Like in Canada, the U.S., and parts of continental Europe, more manual therapists in the U.K. are moving toward a biopsychosocial model approach to their work rather than the biomechanical model that still dominates current massage and other manual therapy curriculum. Some practitioners have already updated their narrative about how massage or other types of therapy work and are trickling that knowledge in their continuing education classes in the U.K. One may argue that the primary reason why people seek massage therapy or other manual therapies is for pain relief—typical issues like chronic low back pain, knee pain, shoulder pain, and hip pain. Therefore, providing up-to-date information about pain can help avoid giving patients and clients the wrong message about their condition. If they are misinformed, they cannot give valid consent to treatment.
Nicki Lee (Hampshire, U.K.)
Many massage therapists started their career because they were once clients or patients themselves and see the benefit and value of massage therapy. Nicki Lee is one of them when she first moved to the U.K. from Southern California in the U.S.
“I learned to love massage through my own aching back. Regular massage kept me pain free,” Nicki said. “When I moved to the U.K., I signed up for an evening class in massage, just out of interest. Little did I know that [anatomy and physiology] was involved! It was the beginning of my deep appreciation of health and biology.”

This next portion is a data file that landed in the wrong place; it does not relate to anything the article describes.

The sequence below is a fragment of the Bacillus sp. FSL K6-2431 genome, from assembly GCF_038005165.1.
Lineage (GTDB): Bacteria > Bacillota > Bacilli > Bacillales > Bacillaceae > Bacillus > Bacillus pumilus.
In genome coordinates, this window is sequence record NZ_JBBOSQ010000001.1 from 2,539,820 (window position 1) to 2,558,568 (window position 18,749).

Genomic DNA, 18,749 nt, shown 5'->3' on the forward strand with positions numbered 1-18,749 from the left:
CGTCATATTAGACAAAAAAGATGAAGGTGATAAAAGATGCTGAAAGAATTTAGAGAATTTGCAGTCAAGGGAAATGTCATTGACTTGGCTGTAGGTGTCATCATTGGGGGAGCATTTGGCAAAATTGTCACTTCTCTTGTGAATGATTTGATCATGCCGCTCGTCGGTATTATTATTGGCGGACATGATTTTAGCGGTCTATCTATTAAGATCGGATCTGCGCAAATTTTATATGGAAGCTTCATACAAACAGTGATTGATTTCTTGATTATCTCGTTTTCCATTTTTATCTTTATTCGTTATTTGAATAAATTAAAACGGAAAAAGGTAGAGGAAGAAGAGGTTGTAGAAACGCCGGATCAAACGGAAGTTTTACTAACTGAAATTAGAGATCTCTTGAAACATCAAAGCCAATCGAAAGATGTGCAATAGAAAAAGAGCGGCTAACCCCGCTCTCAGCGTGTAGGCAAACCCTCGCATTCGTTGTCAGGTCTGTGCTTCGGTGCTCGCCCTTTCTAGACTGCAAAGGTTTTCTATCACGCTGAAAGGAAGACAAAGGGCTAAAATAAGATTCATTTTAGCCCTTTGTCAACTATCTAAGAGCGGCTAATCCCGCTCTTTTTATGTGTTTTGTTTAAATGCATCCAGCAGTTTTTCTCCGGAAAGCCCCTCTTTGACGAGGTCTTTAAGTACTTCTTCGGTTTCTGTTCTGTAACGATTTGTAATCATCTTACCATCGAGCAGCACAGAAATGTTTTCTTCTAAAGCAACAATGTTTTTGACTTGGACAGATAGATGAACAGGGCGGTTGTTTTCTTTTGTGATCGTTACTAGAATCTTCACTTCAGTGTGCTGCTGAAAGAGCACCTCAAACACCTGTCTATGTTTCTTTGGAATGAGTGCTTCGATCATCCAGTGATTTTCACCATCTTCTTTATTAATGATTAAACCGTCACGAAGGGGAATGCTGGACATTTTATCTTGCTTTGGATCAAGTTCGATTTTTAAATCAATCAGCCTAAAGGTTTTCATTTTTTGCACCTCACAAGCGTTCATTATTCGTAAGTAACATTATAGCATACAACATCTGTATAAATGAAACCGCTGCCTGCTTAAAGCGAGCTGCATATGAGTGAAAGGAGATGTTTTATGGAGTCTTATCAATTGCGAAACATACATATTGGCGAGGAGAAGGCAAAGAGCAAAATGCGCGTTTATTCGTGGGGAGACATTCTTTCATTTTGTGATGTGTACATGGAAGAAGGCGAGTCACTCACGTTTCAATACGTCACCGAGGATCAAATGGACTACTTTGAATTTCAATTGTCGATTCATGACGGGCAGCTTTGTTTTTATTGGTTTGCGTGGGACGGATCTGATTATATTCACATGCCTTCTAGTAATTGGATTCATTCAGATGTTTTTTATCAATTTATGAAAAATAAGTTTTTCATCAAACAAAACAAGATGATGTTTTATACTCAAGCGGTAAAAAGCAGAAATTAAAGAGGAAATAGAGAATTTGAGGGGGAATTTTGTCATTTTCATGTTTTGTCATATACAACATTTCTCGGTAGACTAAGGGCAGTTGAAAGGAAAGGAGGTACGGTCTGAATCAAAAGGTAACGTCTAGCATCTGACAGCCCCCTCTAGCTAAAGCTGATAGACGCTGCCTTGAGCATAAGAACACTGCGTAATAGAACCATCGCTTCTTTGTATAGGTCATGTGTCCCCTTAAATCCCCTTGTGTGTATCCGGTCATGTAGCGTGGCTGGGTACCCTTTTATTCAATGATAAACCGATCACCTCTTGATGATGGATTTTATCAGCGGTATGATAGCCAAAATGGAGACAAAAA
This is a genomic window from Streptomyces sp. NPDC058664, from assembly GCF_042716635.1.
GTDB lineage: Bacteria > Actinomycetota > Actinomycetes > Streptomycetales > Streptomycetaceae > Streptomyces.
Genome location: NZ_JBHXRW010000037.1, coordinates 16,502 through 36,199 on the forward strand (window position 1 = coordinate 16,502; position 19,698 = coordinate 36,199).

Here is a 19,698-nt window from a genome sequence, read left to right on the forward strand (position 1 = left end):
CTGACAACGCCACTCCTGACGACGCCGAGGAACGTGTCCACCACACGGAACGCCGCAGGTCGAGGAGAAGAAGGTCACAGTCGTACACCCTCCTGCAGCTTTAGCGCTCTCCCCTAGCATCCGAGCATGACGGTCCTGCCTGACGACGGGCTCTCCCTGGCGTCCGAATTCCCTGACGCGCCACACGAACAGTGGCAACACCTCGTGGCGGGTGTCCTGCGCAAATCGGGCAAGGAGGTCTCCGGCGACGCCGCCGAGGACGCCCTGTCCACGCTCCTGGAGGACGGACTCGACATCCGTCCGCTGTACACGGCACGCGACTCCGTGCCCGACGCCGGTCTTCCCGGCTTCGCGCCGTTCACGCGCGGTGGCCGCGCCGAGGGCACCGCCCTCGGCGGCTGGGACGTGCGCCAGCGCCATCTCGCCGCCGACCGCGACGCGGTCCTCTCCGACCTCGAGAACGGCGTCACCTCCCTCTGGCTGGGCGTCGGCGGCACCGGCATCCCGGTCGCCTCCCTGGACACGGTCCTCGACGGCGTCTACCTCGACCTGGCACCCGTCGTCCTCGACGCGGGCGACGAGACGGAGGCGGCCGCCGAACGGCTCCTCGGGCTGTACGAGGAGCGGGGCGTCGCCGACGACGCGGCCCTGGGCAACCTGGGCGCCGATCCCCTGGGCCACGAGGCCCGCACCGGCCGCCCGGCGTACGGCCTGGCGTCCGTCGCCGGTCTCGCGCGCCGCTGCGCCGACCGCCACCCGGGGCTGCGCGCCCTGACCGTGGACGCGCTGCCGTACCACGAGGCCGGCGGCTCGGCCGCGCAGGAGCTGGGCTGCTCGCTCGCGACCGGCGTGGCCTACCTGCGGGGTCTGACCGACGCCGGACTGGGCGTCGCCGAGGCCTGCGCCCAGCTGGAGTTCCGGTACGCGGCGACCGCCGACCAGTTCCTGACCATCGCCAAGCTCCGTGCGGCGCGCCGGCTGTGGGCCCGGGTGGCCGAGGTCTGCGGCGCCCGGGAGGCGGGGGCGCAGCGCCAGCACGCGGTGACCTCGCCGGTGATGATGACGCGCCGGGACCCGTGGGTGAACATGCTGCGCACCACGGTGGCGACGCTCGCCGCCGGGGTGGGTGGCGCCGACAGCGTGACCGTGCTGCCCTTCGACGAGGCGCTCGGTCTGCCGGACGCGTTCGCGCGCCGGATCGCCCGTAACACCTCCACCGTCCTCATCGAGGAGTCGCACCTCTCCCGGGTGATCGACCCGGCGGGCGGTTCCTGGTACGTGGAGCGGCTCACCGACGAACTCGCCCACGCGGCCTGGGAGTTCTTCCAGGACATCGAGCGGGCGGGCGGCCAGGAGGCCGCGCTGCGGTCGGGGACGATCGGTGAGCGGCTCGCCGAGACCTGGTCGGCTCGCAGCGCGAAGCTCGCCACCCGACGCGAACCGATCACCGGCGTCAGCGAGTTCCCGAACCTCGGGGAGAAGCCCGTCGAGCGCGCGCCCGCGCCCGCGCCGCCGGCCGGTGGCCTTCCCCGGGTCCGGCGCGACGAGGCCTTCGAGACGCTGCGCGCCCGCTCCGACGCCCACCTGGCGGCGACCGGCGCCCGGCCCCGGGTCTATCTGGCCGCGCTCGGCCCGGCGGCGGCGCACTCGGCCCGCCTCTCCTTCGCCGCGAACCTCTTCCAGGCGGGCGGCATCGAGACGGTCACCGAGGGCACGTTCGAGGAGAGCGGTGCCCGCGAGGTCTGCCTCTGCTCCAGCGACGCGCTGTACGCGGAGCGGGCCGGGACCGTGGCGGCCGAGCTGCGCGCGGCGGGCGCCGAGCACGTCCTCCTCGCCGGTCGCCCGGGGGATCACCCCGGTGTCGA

With more than 20 years of experience as a massage therapist, Nicki started her own practice at Nicki Lee Massage Therapy and Training in 1999 after getting her diploma from the International Therapy Examinations Council (ITEC). Back then, it was about a 100-hour course within a nine-month period. She later earned a higher diploma in Sports Therapy, a year-long course from the International Institute of Sports Therapy, which is part of the Vocational Training Charitable Trust (VTCT).